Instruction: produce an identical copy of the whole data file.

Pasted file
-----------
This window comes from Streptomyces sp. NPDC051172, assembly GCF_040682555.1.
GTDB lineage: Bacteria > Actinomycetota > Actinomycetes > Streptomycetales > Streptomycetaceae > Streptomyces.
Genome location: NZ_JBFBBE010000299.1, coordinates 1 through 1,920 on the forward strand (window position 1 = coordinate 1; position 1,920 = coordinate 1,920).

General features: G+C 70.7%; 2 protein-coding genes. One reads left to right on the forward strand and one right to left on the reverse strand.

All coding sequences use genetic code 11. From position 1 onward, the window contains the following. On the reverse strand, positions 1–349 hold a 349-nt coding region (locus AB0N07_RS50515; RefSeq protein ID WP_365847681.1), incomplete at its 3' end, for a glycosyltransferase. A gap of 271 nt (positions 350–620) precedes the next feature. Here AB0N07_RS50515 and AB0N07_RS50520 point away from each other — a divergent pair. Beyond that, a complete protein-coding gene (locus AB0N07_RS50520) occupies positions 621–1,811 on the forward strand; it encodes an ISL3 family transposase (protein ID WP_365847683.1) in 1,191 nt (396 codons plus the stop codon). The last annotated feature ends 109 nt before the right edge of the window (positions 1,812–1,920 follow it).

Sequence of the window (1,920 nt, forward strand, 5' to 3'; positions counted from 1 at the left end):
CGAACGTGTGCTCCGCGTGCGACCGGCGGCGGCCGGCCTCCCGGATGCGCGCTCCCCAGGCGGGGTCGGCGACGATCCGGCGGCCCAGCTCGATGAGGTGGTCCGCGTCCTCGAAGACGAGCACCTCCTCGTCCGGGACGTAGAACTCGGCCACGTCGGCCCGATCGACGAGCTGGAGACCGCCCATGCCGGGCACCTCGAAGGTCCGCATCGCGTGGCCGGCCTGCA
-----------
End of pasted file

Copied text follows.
This window comes from Streptomyces sp. NPDC051172, assembly GCF_040682555.1.
GTDB lineage: Bacteria > Actinomycetota > Actinomycetes > Streptomycetales > Streptomycetaceae > Streptomyces.
Genome location: NZ_JBFBBE010000299.1, coordinates 1 through 1,920 on the forward strand (window position 1 = coordinate 1; position 1,920 = coordinate 1,920).

General features: G+C 70.7%; 2 protein-coding genes. One reads left to right on the forward strand and one right to left on the reverse strand.

All coding sequences use genetic code 11. From position 1 onward, the window contains the following. On the reverse strand, positions 1–349 hold a 349-nt coding region (locus AB0N07_RS50515; RefSeq protein ID WP_365847681.1), incomplete at its 3' end, for a glycosyltransferase. A gap of 271 nt (positions 350–620) precedes the next feature. Here AB0N07_RS50515 and AB0N07_RS50520 point away from each other — a divergent pair. Beyond that, a complete protein-coding gene (locus AB0N07_RS50520) occupies positions 621–1,811 on the forward strand; it encodes an ISL3 family transposase (protein ID WP_365847683.1) in 1,191 nt (396 codons plus the stop codon). The last annotated feature ends 109 nt before the right edge of the window (positions 1,812–1,920 follow it).

Sequence of the window (1,920 nt, forward strand, 5' to 3'; positions counted from 1 at the left end):
CGAACGTGTGCTCCGCGTGCGACCGGCGGCGGCCGGCCTCCCGGATGCGCGCTCCCCAGGCGGGGTCGGCGACGATCCGGCGGCCCAGCTCGATGAGGTGGTCCGCGTCCTCGAAGACGAGCACCTCCTCGTCCGGGACGTAGAACTCGGCCACGTCGGCCCGATCGACGAGCTGGAGACCGCCCATGCCGGGCACCTCGAAGGTCCGCATCGCGTGGCCGGCCTGCA